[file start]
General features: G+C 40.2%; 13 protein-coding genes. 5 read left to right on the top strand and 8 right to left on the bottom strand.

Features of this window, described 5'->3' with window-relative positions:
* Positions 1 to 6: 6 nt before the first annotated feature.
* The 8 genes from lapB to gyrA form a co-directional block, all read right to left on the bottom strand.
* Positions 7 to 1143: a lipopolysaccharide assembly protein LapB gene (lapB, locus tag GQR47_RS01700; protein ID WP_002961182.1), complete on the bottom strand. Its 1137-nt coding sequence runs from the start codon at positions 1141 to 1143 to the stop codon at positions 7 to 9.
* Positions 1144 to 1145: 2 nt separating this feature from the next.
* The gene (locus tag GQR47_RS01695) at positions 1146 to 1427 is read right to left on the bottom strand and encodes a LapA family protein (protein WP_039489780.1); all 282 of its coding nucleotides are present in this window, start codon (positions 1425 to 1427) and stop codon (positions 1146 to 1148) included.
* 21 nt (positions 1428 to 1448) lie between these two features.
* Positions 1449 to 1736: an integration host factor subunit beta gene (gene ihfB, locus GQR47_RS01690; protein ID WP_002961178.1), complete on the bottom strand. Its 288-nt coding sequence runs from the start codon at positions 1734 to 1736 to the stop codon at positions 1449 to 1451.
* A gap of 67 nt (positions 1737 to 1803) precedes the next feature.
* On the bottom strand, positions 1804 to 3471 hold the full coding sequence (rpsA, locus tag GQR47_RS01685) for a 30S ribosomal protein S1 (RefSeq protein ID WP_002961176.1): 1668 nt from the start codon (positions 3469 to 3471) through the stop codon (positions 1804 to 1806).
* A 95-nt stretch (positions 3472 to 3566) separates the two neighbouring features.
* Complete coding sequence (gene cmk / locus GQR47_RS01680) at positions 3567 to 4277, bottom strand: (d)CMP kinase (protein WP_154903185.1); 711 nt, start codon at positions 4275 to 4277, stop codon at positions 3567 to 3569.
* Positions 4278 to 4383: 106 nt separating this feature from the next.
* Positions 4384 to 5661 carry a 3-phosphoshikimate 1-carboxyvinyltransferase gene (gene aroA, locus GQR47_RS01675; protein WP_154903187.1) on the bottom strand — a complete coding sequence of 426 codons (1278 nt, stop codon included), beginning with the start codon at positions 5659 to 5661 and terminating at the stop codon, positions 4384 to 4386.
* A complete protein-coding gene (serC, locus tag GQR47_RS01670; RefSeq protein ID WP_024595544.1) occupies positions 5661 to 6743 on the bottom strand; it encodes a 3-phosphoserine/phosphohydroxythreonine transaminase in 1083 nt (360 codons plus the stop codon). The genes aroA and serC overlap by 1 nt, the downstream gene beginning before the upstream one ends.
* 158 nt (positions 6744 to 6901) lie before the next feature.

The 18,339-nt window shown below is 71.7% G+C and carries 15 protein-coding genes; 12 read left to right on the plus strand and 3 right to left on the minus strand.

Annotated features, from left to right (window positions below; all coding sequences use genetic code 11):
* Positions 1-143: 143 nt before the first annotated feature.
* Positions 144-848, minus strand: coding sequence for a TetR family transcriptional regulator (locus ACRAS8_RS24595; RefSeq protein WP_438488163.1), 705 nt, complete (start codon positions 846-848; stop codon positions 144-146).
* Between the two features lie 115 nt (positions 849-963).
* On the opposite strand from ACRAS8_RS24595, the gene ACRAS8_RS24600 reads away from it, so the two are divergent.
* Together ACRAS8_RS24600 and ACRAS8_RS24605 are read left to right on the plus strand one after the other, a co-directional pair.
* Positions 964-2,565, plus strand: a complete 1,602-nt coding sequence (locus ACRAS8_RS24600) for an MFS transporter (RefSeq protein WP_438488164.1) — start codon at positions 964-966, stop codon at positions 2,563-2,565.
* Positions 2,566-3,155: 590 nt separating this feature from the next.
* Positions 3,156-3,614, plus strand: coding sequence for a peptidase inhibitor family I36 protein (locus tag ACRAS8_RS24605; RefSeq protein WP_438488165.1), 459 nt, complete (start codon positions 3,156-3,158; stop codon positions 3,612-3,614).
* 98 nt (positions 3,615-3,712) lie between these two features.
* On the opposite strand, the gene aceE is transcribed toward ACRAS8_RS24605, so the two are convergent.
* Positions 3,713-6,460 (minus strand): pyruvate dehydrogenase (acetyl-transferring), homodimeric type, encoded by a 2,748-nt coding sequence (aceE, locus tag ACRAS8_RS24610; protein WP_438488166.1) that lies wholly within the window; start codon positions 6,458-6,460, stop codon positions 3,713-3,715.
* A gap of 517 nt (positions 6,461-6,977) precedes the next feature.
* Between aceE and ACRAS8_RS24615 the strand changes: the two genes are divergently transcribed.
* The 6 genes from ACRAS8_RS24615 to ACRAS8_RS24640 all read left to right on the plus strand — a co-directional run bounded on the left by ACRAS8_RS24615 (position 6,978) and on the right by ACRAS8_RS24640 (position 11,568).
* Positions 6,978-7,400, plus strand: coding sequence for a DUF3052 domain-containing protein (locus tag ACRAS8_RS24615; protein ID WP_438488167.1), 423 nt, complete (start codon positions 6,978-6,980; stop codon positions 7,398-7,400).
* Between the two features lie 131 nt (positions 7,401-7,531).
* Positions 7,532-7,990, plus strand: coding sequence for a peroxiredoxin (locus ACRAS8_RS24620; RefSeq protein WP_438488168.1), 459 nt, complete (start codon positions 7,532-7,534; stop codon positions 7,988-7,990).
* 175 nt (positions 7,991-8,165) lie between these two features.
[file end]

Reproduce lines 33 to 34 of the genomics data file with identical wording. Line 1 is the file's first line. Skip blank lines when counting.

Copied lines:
* The 6 genes from ACRAS8_RS24615 to ACRAS8_RS24640 all read left to right on the plus strand — a co-directional run bounded on the left by ACRAS8_RS24615 (position 6,978) and on the right by ACRAS8_RS24640 (position 11,568).
* Positions 6,978-7,400, plus strand: coding sequence for a DUF3052 domain-containing protein (locus tag ACRAS8_RS24615; protein ID WP_438488167.1), 423 nt, complete (start codon positions 6,978-6,980; stop codon positions 7,398-7,400).